The last few IPC APEX EXPO events have focused heavily on Industry 4.0, which is all about the Internet of Things (IoT), automation, and data exchange between machines.
Where do we go from here? Perhaps we can learn some lessons from the sheet metal and plastic industries.
Integration of 3D Printing
I first wrote about this burgeoning technology back in the September 2012 issue of The PCB Magazine with a column titled “Will ‘Old’ PCB Technology Save American Manufacturing?” which compared 3D printing to the original additive process of manufacturing PCBs.
Many of us old-school, pre-1980s technology board guys remember actually running the additive PCB process back in the day well before the subtractive process became the preferred methodology. The additive process was quite simple and had far fewer process steps than the complicated travelers seen in today’s PCB shops. There was neither a need for copper clad raw laminate nor current selective electroplating technologies. A negative image was defined on a resin substrate, and metal was selectively added, or built up, to form the circuitry and interconnects.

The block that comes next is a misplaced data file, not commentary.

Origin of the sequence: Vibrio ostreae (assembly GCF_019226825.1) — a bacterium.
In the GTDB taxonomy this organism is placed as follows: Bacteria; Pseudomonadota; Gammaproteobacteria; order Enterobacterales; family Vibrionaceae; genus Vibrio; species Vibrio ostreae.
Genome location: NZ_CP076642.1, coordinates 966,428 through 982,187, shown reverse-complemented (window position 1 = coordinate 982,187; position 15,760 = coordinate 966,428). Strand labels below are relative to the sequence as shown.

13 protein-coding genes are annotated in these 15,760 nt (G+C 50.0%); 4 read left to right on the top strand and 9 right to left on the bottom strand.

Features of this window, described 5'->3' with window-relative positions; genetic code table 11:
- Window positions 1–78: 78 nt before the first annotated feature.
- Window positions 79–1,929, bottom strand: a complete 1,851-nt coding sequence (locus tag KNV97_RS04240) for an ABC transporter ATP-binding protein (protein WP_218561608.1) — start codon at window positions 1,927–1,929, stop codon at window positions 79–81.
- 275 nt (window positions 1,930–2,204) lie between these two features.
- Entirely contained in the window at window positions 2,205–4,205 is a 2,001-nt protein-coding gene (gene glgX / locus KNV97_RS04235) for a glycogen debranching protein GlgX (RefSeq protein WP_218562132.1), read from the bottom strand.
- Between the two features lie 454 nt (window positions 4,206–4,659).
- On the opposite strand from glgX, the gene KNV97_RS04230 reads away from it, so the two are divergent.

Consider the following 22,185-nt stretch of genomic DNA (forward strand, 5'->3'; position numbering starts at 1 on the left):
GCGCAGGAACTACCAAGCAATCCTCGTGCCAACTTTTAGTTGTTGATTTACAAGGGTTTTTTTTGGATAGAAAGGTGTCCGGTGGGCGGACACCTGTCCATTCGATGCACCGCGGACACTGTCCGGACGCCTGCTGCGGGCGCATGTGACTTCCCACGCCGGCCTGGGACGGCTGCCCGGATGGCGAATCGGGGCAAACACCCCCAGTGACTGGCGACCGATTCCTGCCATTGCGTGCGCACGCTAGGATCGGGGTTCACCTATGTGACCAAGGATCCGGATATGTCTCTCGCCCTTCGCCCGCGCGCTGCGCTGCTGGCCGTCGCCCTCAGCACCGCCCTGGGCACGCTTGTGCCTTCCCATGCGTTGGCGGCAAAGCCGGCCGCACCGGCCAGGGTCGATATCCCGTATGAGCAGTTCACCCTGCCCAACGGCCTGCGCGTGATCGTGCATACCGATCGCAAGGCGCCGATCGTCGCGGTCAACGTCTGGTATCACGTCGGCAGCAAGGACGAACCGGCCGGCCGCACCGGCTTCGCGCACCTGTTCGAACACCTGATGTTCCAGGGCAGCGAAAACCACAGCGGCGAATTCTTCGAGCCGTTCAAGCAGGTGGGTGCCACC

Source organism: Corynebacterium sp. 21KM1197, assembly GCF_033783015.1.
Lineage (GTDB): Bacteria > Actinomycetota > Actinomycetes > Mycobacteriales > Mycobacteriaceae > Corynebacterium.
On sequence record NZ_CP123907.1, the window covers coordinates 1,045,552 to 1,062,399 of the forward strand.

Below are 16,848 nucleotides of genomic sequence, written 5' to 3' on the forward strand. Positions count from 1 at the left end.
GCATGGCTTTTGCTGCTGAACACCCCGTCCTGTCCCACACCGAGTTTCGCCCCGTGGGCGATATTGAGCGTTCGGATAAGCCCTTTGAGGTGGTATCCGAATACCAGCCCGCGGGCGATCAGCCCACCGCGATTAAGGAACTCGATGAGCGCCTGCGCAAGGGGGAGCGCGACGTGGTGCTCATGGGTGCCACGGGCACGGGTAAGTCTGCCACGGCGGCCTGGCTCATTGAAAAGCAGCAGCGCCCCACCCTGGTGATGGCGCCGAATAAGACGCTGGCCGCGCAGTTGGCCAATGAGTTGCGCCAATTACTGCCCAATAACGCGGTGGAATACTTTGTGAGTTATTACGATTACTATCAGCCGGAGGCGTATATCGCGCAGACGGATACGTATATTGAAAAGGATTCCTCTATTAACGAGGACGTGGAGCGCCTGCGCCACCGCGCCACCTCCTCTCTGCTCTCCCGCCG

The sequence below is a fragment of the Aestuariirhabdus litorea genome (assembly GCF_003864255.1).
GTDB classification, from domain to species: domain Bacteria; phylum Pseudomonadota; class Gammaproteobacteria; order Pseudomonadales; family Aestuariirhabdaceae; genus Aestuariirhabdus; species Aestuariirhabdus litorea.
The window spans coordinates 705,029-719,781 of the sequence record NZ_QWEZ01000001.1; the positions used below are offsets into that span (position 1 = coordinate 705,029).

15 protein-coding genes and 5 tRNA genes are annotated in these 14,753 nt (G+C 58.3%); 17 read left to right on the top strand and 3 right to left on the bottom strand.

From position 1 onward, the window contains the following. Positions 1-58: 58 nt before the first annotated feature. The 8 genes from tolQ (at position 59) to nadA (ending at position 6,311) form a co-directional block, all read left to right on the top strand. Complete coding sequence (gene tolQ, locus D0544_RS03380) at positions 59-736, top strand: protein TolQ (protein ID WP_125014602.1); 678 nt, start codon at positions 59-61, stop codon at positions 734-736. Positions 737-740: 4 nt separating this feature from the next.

This was followed up in the October 2013 issue of The PCB Magazine with “Point of View: 3D Printing—Tales from the Road,” Industry 5.0: Can We Learn From Other Industries? which highlighted the successful utilization of 3D printing from my travels in a variety of industries, none of which were PCB manufacturing:
Peking University’s Dr. Liu Zhongjun has been using EBM 3D printing for the past nine years to develop new spinal implants (Figure 1). During that time, he has created hundreds of orthopedic implants that have been custom engineered to fit each specific patient’s body. He explains, “In the past, we used clinical titanium mesh, but with the growth of bone, titanium mesh could easily stick into the bone and cause collapse. 3D-printed implants fit the bone completely and allow the bone to grow into the implants.” Zhongjun continued, “In this aspect, 3D-printed implants are more reliable than traditional ones.”
Figure 1: 3D-printed spinal implant. (Source: Spinal Surgery News)
This article originally appeared in the December 2018 issue of PCB007 Magazine, click here.